The Cecil is the City’s Fault

Nathan Marsak

Nathan Marsak

· 3 min read

Hotel Cecil Whitewash, Part II

For Part I, click here.

Let me be clear. I’m not mad at the developer. The developer was only doing what developers do. They’ve got an ROI to look after.

Where the story goes sideways is all on our end. The Office of Historic Resources was given materials by the developer with which to determine the validity of painting over the eighty-year-old sign. Let’s look at them.

But first, let’s understand the basics:

There were two versions of the sign. The first sign was painted soon after the building opened, in 1924. It looked like this:

Ca. 1927 and 1938

Then the sign was repainted about 1940 (most likely, when the Cecil became part of the Alberts Hotel chain in early 1941). It looked like this:

The Office of Historic Resources was provided material, however, indicating that the _first_ version was the only one that mattered. That the red sign, pictured above, which had towered over Main Street for the last eighty-some years, had no historic value or meaning. From the evidence presented to OHR, it could be argued, that sign didn’t even exist.

Now, let’s look at the material presented to OHR, for example, this report:

And specifically, this page of said report:

Not 1940s, not looking south, but, nice use of all caps

While there are numerous contemporary shots of the Cecil throughout the Historic Consultants report, there are _none_ showing the just-painted-over 1940s wall signage. Why then did HC only include shots of the first version of the signage? They utilize images from the 1930s to do so. Which they mysteriously label 1940s. (A close look at the license plates reveal these images were captured in 1939—there’s no excuse for such a rookie mistake.) I won’t even go into the fact that that second shot doesn’t look south on Main, but north—all that may be just basic incompetence, but disincluding the historic Cecil signage in general is just…wrong.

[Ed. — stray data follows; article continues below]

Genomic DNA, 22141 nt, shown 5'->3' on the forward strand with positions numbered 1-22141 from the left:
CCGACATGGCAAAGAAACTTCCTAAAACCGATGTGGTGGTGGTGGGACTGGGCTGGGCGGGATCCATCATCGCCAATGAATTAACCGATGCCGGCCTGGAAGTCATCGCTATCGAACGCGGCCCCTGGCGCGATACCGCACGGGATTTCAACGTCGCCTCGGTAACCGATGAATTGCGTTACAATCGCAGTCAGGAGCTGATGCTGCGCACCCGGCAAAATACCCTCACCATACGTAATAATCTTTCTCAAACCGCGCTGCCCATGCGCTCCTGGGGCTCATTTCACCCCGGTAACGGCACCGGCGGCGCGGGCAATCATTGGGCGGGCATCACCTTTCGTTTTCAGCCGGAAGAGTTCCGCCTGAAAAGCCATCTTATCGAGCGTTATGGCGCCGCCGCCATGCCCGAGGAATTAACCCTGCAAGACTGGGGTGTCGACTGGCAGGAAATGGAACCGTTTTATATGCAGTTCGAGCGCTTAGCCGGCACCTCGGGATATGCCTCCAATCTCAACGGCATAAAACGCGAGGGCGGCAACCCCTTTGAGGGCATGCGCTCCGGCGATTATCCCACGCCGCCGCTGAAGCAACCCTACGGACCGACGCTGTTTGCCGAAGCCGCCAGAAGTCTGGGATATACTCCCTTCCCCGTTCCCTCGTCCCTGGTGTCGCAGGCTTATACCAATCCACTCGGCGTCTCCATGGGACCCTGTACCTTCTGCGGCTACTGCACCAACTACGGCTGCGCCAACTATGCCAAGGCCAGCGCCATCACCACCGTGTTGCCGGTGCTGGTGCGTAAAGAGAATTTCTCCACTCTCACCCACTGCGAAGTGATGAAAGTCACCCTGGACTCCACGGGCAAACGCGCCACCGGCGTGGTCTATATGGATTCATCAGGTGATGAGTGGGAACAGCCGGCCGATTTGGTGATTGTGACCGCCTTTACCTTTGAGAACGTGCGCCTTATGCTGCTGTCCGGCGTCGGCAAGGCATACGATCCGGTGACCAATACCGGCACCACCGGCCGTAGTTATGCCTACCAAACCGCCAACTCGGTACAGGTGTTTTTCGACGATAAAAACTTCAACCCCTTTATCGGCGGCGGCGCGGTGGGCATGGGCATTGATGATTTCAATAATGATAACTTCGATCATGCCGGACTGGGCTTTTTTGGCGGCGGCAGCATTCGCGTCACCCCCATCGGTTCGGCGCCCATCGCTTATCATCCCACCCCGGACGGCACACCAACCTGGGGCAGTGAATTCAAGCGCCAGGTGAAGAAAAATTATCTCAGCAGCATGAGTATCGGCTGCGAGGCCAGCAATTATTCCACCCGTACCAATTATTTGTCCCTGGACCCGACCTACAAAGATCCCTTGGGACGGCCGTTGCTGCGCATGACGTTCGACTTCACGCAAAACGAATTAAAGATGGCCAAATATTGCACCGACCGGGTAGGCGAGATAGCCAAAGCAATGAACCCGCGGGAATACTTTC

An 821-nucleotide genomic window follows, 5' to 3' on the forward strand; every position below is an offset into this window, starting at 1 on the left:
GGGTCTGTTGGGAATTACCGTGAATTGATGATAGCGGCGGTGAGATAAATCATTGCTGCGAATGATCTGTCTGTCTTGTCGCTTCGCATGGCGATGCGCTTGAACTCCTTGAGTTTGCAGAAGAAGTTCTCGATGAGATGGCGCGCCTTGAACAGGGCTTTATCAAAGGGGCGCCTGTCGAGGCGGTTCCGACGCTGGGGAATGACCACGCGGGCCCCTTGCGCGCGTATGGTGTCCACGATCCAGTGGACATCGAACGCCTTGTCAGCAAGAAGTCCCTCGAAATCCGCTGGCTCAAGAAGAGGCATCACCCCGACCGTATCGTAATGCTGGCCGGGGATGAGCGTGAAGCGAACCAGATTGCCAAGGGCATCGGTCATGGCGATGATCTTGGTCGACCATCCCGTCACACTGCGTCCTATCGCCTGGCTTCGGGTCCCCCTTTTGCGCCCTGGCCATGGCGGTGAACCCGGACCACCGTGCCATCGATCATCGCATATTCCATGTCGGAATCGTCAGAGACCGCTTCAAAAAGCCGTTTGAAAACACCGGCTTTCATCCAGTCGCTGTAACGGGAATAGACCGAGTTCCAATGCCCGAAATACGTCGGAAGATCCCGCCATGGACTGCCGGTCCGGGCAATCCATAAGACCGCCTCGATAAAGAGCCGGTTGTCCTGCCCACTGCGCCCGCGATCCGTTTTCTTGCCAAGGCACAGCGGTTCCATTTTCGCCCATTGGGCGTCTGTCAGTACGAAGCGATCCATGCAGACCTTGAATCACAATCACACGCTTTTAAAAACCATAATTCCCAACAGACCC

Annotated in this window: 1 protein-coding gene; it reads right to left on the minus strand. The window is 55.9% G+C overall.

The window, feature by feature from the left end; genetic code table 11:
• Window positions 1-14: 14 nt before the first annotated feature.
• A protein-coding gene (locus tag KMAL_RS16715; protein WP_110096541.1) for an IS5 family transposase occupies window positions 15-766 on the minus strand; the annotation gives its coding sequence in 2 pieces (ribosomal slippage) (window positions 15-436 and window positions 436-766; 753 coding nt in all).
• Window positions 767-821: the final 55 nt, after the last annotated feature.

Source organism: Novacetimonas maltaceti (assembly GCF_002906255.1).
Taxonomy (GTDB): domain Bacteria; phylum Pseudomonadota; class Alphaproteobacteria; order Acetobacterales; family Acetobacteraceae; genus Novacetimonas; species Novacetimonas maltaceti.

Now then, let’s look at the other paperwork OHR used in their “not historic” determination.

Again, note its cover page (with “precedent imagery”) includes _four_ images of the initial 1924-1940 sign. Again, zero shots of what Simon Baron actually painted over, after OHR’s blessing:

This was done despite this wall sign specifically being called out in the Historic-Cultural Monument paperwork:

Thus, we have a character-defining feature of an HCM removed without review; the matter never went to commission and was never permitted. The Cecil is Mills Act so the removal was—money being fungible—paid for by tax savings intended only for work performed under the highest scrutiny vis-à-vis the Secretary of the Interior’s Standards for the Treatment of Historic Properties and the California Historical Building Code.

But at the end of the day, despite its documented importance, OHR determined the eighty-year-old sign was not historic and signed off on its whitewashing in place of modern advertising. This is our doing. And it has to stop.

Nathan Marsak

About Nathan Marsak

NATHAN MARSAK says: “I came to praise Los Angeles, not to bury her. And yet developers, City Hall and social reformers work in concert to effect wholesale demolition, removing the human scale of my town, tossing its charm into a landfill. The least I can do is memorialize in real time those places worth noting, as they slide inexorably into memory. In college I studied under Banham. I learned to love Los Angeles via Reyner’s teachings (and came to abjure Mike Davis and his lurid, fanciful, laughably-researched assertions). In grad school I focused on visionary urbanism and technological utopianism—so while some may find the premise of preserving communities so much ill-considered reactionary twaddle, at least I have a background in the other side. Anyway, I moved to Los Angeles, and began to document. I drove about shooting neon signs. I put endless miles across the Plains of Id on the old Packard as part of the 1947project; when Kim Cooper blogged about some bad lunch meat in Compton, I drove down to there to check on the scene of the crime (never via freeway—you can’t really learn Los Angeles unless you study her from the surface streets). But in short order one landmark after another disappeared. Few demolitions are as contentious or high profile as the Ambassador or Parker Center; rather, it is all the little houses and commercial buildings the social engineers are desperate to destroy in the name of the Greater Good. The fabric of our city is woven together by communities and neighborhoods who no longer have a say in their zoning or planning so it’s important to shine a light on these vanishing treasures, now, before the remarkable character of our city is wiped away like a stain from a countertop. (But Nathan, you say, it’s just this one house—no, it isn’t. Principiis obsta, finem respice.) And who knows, one might even be saved. Excelsior!””
Nathan’s blogs are: Bunker Hill Los Angeles, RIP Los Angeles & On Bunker Hill.

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